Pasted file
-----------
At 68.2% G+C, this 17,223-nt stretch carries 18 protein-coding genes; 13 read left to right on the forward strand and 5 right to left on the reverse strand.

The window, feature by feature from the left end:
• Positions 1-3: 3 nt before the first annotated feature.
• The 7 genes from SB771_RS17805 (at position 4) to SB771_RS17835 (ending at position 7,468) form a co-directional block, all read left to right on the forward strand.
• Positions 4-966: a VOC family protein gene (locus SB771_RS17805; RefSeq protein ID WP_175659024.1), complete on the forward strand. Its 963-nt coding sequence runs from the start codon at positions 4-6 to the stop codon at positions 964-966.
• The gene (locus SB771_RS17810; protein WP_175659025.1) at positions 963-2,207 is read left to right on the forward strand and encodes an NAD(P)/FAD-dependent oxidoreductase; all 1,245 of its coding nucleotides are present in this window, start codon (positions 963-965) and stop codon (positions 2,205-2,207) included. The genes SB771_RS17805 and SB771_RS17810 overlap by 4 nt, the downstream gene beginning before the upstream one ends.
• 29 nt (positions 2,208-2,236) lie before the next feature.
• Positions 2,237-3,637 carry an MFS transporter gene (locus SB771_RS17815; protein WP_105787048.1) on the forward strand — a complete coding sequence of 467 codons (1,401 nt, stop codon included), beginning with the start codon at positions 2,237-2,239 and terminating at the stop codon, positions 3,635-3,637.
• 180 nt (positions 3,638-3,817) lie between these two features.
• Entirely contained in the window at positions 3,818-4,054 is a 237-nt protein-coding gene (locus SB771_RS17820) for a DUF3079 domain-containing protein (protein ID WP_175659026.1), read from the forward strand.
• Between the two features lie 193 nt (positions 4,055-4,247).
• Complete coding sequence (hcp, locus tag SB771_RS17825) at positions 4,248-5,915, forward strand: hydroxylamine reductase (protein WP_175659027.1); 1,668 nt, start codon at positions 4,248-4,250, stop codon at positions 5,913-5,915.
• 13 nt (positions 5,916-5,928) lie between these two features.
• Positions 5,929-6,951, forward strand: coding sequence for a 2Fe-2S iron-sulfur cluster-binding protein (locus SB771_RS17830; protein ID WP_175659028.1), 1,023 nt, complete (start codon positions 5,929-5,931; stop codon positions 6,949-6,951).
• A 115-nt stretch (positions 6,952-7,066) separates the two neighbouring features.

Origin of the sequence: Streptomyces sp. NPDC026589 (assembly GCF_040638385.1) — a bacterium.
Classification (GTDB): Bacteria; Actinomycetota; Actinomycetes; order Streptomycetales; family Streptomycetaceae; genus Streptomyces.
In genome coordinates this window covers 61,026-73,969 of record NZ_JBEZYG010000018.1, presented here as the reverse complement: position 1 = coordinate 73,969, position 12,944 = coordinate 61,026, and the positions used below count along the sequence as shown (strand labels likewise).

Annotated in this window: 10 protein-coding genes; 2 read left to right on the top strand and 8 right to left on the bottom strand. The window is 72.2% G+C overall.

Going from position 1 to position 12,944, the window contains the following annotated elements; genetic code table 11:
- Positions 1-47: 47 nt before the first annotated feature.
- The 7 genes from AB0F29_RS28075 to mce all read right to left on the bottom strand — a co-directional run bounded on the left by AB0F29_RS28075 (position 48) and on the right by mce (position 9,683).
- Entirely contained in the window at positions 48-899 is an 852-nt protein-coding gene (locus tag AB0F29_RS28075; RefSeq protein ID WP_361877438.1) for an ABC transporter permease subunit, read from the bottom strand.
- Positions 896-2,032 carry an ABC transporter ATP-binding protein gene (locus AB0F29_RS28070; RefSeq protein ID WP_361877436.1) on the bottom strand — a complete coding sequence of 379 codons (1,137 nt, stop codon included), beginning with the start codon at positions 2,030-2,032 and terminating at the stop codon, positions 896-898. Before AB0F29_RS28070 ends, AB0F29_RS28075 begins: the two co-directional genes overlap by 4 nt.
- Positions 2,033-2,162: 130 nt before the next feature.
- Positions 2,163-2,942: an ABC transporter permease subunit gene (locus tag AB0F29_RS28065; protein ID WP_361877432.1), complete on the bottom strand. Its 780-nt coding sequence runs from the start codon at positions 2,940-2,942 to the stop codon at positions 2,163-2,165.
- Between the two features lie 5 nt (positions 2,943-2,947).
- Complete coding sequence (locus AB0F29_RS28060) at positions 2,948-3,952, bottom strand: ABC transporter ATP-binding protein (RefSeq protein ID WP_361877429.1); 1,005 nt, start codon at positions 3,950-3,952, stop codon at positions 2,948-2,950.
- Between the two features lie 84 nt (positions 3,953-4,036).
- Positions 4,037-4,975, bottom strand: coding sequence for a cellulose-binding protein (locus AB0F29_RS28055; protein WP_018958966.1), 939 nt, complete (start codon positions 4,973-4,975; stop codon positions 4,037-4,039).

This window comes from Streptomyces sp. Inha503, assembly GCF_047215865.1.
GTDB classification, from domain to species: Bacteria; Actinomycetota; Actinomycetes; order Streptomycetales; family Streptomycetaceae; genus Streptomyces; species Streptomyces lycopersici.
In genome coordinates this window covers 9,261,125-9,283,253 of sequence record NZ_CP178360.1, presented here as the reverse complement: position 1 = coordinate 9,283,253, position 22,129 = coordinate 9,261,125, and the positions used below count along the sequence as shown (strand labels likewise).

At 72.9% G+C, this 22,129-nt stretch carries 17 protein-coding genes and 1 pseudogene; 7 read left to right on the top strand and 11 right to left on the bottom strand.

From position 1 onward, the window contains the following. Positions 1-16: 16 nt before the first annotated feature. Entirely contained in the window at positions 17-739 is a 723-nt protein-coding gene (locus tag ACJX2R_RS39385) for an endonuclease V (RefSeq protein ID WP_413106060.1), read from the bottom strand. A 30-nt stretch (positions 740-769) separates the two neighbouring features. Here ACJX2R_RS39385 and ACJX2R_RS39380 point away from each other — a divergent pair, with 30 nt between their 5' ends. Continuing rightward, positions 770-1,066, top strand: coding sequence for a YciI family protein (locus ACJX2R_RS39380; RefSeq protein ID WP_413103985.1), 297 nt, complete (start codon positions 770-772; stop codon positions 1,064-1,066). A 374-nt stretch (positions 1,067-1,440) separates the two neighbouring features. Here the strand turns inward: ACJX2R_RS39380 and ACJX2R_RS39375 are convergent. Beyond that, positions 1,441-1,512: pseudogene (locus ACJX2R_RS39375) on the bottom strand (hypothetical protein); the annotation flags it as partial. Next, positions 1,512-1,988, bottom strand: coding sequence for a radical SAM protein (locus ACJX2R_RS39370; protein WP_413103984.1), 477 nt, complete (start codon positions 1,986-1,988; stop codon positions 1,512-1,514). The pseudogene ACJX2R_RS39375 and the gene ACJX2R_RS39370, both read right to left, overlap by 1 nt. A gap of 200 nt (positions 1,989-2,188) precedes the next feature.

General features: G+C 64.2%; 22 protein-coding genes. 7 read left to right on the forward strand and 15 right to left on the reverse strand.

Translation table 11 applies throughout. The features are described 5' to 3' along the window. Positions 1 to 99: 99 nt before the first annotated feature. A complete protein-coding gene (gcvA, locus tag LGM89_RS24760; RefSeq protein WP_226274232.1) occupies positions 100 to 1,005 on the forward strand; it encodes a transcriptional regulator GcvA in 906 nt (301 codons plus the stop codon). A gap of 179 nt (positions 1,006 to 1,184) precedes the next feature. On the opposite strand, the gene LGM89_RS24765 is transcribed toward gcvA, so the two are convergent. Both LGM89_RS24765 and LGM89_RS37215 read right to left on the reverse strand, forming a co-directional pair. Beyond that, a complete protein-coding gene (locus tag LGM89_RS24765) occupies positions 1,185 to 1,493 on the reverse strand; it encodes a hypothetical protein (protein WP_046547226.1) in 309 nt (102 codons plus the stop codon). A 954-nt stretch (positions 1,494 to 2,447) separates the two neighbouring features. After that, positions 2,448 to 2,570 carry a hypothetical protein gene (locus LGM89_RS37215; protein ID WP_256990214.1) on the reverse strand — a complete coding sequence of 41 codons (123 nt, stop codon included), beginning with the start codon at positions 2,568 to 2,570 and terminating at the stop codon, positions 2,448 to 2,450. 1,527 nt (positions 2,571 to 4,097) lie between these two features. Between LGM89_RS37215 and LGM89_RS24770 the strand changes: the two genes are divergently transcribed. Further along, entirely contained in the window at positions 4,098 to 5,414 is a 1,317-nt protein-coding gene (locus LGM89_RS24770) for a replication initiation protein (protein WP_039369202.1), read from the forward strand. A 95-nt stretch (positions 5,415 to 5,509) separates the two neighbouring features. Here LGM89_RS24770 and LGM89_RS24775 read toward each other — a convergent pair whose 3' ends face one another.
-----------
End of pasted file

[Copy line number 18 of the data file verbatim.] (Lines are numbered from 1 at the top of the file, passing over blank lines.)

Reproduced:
In genome coordinates this window covers 61,026-73,969 of record NZ_JBEZYG010000018.1, presented here as the reverse complement: position 1 = coordinate 73,969, position 12,944 = coordinate 61,026, and the positions used below count along the sequence as shown (strand labels likewise).